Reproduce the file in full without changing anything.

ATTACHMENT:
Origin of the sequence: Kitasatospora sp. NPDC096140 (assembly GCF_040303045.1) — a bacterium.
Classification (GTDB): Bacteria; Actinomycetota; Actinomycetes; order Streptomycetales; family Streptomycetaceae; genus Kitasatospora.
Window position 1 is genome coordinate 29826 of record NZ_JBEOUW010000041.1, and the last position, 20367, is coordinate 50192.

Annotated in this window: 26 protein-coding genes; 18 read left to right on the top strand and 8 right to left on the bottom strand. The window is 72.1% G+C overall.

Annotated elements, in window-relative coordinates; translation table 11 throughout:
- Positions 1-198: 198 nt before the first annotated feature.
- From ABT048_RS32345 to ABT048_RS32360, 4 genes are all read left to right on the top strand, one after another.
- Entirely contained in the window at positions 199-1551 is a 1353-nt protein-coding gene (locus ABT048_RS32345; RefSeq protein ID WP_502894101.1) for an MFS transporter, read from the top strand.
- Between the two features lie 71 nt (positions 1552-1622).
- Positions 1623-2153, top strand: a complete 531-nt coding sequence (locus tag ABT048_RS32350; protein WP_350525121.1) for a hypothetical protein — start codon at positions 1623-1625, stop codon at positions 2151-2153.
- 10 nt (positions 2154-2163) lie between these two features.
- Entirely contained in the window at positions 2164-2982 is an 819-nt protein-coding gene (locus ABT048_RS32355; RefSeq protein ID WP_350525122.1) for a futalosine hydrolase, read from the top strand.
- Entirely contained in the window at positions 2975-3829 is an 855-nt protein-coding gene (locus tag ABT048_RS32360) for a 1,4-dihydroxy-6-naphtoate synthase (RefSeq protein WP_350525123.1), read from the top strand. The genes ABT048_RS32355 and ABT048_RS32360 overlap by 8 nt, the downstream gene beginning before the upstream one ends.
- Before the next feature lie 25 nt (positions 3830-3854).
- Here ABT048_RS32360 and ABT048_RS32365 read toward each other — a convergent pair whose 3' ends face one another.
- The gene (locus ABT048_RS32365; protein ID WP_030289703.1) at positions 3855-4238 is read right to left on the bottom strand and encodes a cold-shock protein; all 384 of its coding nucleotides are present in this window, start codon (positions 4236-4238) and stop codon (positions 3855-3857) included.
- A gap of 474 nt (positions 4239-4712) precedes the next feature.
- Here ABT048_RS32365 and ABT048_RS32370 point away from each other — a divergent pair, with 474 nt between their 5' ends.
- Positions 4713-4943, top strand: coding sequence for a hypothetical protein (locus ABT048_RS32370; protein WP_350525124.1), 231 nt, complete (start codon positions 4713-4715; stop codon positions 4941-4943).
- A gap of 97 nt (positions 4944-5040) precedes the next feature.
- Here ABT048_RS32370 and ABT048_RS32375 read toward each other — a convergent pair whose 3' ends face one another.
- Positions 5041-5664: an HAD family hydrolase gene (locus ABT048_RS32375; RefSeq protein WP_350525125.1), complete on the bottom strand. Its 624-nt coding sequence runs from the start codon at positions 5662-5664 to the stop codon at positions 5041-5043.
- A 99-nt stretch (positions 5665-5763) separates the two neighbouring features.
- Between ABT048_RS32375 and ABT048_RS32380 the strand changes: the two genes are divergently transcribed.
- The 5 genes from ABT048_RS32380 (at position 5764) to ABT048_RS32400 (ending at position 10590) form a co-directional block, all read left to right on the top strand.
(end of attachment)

Origin of the sequence: Kitasatospora sp. NPDC096140 (assembly GCF_040303045.1) — a bacterium.
Classification (GTDB): Bacteria; Actinomycetota; Actinomycetes; order Streptomycetales; family Streptomycetaceae; genus Kitasatospora.
Window position 1 is genome coordinate 29826 of record NZ_JBEOUW010000041.1, and the last position, 20367, is coordinate 50192.

Annotated in this window: 26 protein-coding genes; 18 read left to right on the top strand and 8 right to left on the bottom strand. The window is 72.1% G+C overall.

Annotated elements, in window-relative coordinates; translation table 11 throughout:
- Positions 1-198: 198 nt before the first annotated feature.
- From ABT048_RS32345 to ABT048_RS32360, 4 genes are all read left to right on the top strand, one after another.
- Entirely contained in the window at positions 199-1551 is a 1353-nt protein-coding gene (locus ABT048_RS32345; RefSeq protein ID WP_502894101.1) for an MFS transporter, read from the top strand.
- Between the two features lie 71 nt (positions 1552-1622).
- Positions 1623-2153, top strand: a complete 531-nt coding sequence (locus tag ABT048_RS32350; protein WP_350525121.1) for a hypothetical protein — start codon at positions 1623-1625, stop codon at positions 2151-2153.
- 10 nt (positions 2154-2163) lie between these two features.
- Entirely contained in the window at positions 2164-2982 is an 819-nt protein-coding gene (locus ABT048_RS32355; RefSeq protein ID WP_350525122.1) for a futalosine hydrolase, read from the top strand.
- Entirely contained in the window at positions 2975-3829 is an 855-nt protein-coding gene (locus tag ABT048_RS32360) for a 1,4-dihydroxy-6-naphtoate synthase (RefSeq protein WP_350525123.1), read from the top strand. The genes ABT048_RS32355 and ABT048_RS32360 overlap by 8 nt, the downstream gene beginning before the upstream one ends.
- Before the next feature lie 25 nt (positions 3830-3854).
- Here ABT048_RS32360 and ABT048_RS32365 read toward each other — a convergent pair whose 3' ends face one another.
- The gene (locus ABT048_RS32365; protein ID WP_030289703.1) at positions 3855-4238 is read right to left on the bottom strand and encodes a cold-shock protein; all 384 of its coding nucleotides are present in this window, start codon (positions 4236-4238) and stop codon (positions 3855-3857) included.
- A gap of 474 nt (positions 4239-4712) precedes the next feature.
- Here ABT048_RS32365 and ABT048_RS32370 point away from each other — a divergent pair, with 474 nt between their 5' ends.
- Positions 4713-4943, top strand: coding sequence for a hypothetical protein (locus ABT048_RS32370; protein WP_350525124.1), 231 nt, complete (start codon positions 4713-4715; stop codon positions 4941-4943).
- A gap of 97 nt (positions 4944-5040) precedes the next feature.
- Here ABT048_RS32370 and ABT048_RS32375 read toward each other — a convergent pair whose 3' ends face one another.
- Positions 5041-5664: an HAD family hydrolase gene (locus ABT048_RS32375; RefSeq protein WP_350525125.1), complete on the bottom strand. Its 624-nt coding sequence runs from the start codon at positions 5662-5664 to the stop codon at positions 5041-5043.
- A 99-nt stretch (positions 5665-5763) separates the two neighbouring features.
- Between ABT048_RS32375 and ABT048_RS32380 the strand changes: the two genes are divergently transcribed.
- The 5 genes from ABT048_RS32380 (at position 5764) to ABT048_RS32400 (ending at position 10590) form a co-directional block, all read left to right on the top strand.